Stop the World: I have to Embrace My Inner Scholar

So it’s time to admit who I am. Or at least attempt to explain.

In all the years since I accidentally succeeded in publishing my first story every written, at the ripe age of 22, I have wanted to be a writer. And, that to me meant, a writer of creative fiction. As luck, or rather, my brain/instinct/temperament would have it, my path was through the fields of literary criticism, where I was seduced by a simple thing variously called “explanation,” “practical criticism,” “explication,” or even loosely speaking, “deconstruction.”

But my ideas were also mixed up by a diet of Romantic poets, Victorian novels, and an absolute instinctive love of Shakespeare. The stew became progressively more murky with a fascination for medieval English literature, non-Shakesperean drama, including the Theater of the Absurd as Edward Albee’s early works practiced it, and the question of “how things mean.” Notice I didn’t say “what things mean.”

Between the “how” and “what” lies the proverbial abyss, the vale of despair, the slough of despond, from which no pilgrim can return without supernatural Grace.

So the tangent that seduced me has another name. It is called “semiotics.” A simple definition is “study of sign systems.” For example, mathematics is based on a sign system of numbers. This system is man-made. In other words, the ideas or concepts of mathematics exist in nature but as human beings we can only talk about it through the mechanism of signs where we’ve agreed on rules about what the signs stand for. So semiotics can be the study of any system that we use to communicate. Can you imagine how powerful this is? We have a chance at actually explaining how what usually resides in one human brain gets transferred so that it can be grasped by another human being! And studying how such systems work! Incredibly stimulating!

But too often the essential task of “explaining,” which postmodern deconstruction and semiotics make murky, becomes in fact truly confusing, not to mention, annoying. It is a waste of time.

The reality is that the operational detail of how something works/happens is not at all interesting in most cases. In fact, it can be excruciatingly boring for the one who explains and of very little use to the one who should be enlightened! Believe me, I know. I used to be a writer of Software User Guides!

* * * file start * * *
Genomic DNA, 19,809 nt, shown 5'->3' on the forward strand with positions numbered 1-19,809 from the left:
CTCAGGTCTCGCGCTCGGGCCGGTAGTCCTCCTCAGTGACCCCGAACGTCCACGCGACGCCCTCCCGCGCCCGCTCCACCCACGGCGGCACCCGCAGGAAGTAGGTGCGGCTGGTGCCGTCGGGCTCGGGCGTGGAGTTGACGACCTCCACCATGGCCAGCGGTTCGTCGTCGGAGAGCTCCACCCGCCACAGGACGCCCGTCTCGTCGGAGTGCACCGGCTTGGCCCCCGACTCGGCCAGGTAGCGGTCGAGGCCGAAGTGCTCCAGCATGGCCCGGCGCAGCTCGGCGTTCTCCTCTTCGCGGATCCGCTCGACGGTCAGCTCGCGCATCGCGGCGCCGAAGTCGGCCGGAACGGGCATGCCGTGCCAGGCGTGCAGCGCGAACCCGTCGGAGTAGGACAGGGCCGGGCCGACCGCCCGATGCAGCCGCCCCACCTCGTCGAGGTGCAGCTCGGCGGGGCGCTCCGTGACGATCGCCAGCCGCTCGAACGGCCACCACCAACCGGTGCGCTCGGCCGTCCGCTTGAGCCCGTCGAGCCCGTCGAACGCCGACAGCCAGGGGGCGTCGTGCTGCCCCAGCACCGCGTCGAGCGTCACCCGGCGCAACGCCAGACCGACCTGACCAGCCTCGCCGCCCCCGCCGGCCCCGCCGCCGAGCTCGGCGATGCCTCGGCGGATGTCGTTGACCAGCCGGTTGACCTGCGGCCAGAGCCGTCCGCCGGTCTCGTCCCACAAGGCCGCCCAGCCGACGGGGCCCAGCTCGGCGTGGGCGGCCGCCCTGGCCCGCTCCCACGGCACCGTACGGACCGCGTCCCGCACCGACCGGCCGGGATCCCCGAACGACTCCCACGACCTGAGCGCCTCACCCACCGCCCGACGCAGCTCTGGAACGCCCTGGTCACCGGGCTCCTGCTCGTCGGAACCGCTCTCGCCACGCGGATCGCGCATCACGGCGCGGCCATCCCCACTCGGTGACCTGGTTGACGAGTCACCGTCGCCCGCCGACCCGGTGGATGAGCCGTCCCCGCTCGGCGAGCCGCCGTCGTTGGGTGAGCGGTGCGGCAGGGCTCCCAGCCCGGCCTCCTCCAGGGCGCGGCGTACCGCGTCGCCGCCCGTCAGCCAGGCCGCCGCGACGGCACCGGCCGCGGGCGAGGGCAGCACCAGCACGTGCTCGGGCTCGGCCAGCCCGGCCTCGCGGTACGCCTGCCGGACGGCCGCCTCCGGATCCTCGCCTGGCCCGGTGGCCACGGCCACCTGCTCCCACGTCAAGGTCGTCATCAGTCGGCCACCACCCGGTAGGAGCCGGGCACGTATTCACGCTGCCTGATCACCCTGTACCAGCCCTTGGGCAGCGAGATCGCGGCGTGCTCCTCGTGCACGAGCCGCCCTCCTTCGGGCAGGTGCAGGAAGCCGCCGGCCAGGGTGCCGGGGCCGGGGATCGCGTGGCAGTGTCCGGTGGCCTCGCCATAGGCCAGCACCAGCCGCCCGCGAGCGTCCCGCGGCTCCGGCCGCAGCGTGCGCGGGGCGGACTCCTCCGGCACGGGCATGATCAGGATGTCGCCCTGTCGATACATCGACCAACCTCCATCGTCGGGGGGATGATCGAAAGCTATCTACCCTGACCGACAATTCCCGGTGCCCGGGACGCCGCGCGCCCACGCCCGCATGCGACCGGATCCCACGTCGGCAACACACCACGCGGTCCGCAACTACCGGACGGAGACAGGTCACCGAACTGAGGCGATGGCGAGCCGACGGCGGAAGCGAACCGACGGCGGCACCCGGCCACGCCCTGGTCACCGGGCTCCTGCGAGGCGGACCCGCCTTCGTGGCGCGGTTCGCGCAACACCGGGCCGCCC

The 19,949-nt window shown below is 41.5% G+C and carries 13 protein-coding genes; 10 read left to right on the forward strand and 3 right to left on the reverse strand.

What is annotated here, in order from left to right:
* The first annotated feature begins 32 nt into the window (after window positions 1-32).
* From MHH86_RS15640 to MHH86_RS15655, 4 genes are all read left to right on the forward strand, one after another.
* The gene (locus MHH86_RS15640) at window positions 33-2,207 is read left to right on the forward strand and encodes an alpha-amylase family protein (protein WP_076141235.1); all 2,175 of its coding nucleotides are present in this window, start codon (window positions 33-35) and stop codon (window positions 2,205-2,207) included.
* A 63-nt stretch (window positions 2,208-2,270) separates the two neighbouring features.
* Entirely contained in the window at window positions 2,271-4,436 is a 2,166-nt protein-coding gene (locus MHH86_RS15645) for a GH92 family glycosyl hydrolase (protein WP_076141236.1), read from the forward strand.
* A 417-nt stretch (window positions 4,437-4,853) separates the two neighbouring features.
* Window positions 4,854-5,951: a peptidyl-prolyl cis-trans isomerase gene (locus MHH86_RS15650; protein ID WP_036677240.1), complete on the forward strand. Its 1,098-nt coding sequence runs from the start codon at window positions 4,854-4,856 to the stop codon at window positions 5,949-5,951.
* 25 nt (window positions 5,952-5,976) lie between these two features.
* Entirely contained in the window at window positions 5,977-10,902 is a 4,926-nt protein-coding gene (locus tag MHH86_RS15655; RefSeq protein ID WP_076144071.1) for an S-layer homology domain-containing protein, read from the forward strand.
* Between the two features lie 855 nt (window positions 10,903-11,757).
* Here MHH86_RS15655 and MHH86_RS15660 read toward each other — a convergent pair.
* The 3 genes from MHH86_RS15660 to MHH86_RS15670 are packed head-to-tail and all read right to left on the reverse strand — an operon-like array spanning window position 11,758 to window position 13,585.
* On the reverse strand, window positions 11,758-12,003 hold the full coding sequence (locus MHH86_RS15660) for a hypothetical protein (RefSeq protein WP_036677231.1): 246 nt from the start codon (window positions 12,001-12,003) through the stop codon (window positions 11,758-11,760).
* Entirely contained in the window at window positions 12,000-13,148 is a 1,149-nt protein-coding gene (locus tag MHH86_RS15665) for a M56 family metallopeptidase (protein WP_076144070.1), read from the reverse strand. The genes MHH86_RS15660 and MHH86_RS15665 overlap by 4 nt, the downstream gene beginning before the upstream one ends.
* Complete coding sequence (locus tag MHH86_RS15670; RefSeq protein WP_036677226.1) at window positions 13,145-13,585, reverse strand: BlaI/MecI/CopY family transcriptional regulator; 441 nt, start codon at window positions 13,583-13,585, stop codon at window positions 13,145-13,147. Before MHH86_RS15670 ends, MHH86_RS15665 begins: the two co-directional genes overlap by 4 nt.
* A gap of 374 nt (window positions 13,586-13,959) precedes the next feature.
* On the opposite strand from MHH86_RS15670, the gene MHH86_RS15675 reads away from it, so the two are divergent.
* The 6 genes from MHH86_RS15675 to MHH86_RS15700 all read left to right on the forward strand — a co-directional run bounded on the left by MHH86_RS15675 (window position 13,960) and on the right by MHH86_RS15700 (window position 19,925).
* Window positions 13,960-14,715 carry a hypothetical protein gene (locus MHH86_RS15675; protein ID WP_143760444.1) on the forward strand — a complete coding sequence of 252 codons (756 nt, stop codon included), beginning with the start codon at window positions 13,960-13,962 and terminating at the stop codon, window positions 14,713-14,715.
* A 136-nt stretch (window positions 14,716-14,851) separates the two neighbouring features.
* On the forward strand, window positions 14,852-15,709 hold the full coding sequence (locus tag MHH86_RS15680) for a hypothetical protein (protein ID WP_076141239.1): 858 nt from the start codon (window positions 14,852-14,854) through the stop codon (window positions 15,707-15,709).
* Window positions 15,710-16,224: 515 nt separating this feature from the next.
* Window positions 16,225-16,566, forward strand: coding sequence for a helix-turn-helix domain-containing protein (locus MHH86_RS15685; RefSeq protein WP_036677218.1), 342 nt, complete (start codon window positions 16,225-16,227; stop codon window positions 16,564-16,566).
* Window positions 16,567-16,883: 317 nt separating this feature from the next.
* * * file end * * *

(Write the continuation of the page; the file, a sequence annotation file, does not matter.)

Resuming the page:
But, and here is the rub. Meanings happen in the world. Meanings are important for human beings.

The more this crazy world becomes subject to software and its mechanical, sorry electronic, tool the computer, everything has become grist to the mill of the Information Age. From the innocent story R. K. Narayan wrote in the early 1970s about the notion of a tool that could automate fiction writing (Read his Nectar in a Sieve), we have entered the age of post post-modern, post-colonial international fiction that succeeds by being as involuted as it can. It feeds us fascinating and fattening pablum à la fast-paced adventure fiction in paper or film detailing the exact workings of some military hardware and human behavior sorted out according to popular psychology. Or alternatively, fiction that delights in laying bare every twinge and wart of the writer, glorying in the self-referentiality that becomes a game of “look at me, I know how clever I am being, and by the way, aren’t you impressed with my humility?”

And that is the fulcrum point.

I need to take a deep breath. Stay tuned as I work out what this means. Yes, it is an explanation. It is about meaning. . . . Can’t . . . Stay . . . Away . . .

About meenapoetartisan

word lover, meaning maniac, bilingual with metalingual interests, sometimes potter, poet, playwright, writer, mover to music, always a pontificator.
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